Drones are at the center of the new Independent Lens film National Bird (which premieres on PBS Monday, May 1 at 10; check local listings), though the documentary puts a very human face behind military drone operations, focusing on the post-traumatic stress stemming from participating in remote warfare.
But for a word that comes up so often these days, do we all know what a drone actually is? From discussions of controversial military programs to talking about package delivery and aerial photography, it seems to have become an all-encompassing word describing both innocuous and dangerous pursuits.
Like it or not, drones are a part of our lives and our world now, so having a deeper understanding of drones is useful. Here’s a look at the different types of drones, what they are capable of, and what else they may be called.
No, But Seriously, What Is a Drone?
Drones can be anything from basically a toy, remote-controlled helicopter piloted by a child to a $100+ million Global Hawk flown by the US military, but we’ll try to narrow it down a bit more.
As you’ll see in this very useful video (from a manned and remote flight group called FliteTest), exploring “What Is a Drone?” with several experts and hobbyists, opinions on even that simple question vary fairly widely. Some of those polled think drones cannot possibly be piloted without a human controlling it, while someone else thinks they can operate autonomously. (Which for some can bring up visions of a sci-fi movie future but if any drones are reading this I for one welcome our new robot overlords.)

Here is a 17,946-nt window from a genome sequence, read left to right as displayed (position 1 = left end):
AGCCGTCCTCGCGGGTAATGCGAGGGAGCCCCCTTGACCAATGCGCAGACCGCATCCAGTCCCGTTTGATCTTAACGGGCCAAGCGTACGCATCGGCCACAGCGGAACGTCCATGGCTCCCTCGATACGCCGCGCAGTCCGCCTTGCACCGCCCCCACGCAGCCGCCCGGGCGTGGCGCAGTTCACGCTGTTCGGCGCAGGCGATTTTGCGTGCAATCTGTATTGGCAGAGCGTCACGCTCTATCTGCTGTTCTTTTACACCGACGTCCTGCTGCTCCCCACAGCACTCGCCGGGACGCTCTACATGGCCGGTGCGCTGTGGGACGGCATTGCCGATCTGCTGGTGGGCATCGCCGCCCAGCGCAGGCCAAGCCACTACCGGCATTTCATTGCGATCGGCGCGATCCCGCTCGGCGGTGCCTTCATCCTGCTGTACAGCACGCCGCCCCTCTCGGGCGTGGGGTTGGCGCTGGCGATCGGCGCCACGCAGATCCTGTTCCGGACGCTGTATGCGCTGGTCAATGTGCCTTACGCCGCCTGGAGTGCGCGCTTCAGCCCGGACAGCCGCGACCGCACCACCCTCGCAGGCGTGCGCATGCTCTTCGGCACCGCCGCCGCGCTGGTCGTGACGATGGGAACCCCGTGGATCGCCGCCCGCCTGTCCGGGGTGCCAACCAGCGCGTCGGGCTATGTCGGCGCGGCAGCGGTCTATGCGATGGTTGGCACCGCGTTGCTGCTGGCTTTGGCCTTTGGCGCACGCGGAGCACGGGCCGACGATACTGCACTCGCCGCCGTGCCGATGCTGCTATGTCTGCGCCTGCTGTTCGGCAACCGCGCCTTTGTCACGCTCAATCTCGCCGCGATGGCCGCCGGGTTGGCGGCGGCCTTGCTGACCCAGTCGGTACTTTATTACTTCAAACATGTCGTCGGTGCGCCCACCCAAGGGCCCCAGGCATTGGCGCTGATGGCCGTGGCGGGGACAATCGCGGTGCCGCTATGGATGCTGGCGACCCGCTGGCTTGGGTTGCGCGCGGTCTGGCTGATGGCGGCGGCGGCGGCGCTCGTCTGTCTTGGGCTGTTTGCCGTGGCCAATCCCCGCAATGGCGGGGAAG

Both military and commercial drones are used for surveillance, but after that they diverge quite a bit. Here are the different types of drones (or what we commonly and generally call “drones”:)
The military would prefer you call their drones Unmanned Aerial Vehicles (or UAV). You also may hear the term UAS, or Unmanned Aerial System, which is a more all-encompassing term that includes the aircraft or the UAV, plus the ground-based controller (the person operating the machine), and the system of communications connecting the two.
In a sense, unmanned aerial vehicles used for military purposes are not especially new; in fact, one could stretch it to consider balloons containing bombs dropped on the enemy in the mid-19th century to be an early kind of drone, and then unmanned aircraft and weapons became increasingly sophisticated throughout the 20th century, including even in WWII (where the Fairchild BQ-3 was tested by the US Army but considered not effective or useful enough). But the technology at use today is remarkably advanced, using robotics and remote control to pilot what are essentially unmanned airplanes of various weights and sizes, reaching new heights literally and figuratively. And of course, unlike commercial drones, some military drones are used to drop bombs on targets, often human, far below.
To the military, they are UAVs (Unmanned Aerial Vehicles) or RPAS (Remotely Piloted Aerial Systems). However, they are more commonly known as drones. Drones are used in situations where manned flight is considered too risky or difficult. They provide troops with a 24-hour “eye in the sky”, seven days a week. Each aircraft can stay aloft for up to 17 hours at a time, loitering over an area and sending back real-time imagery of activities on the ground.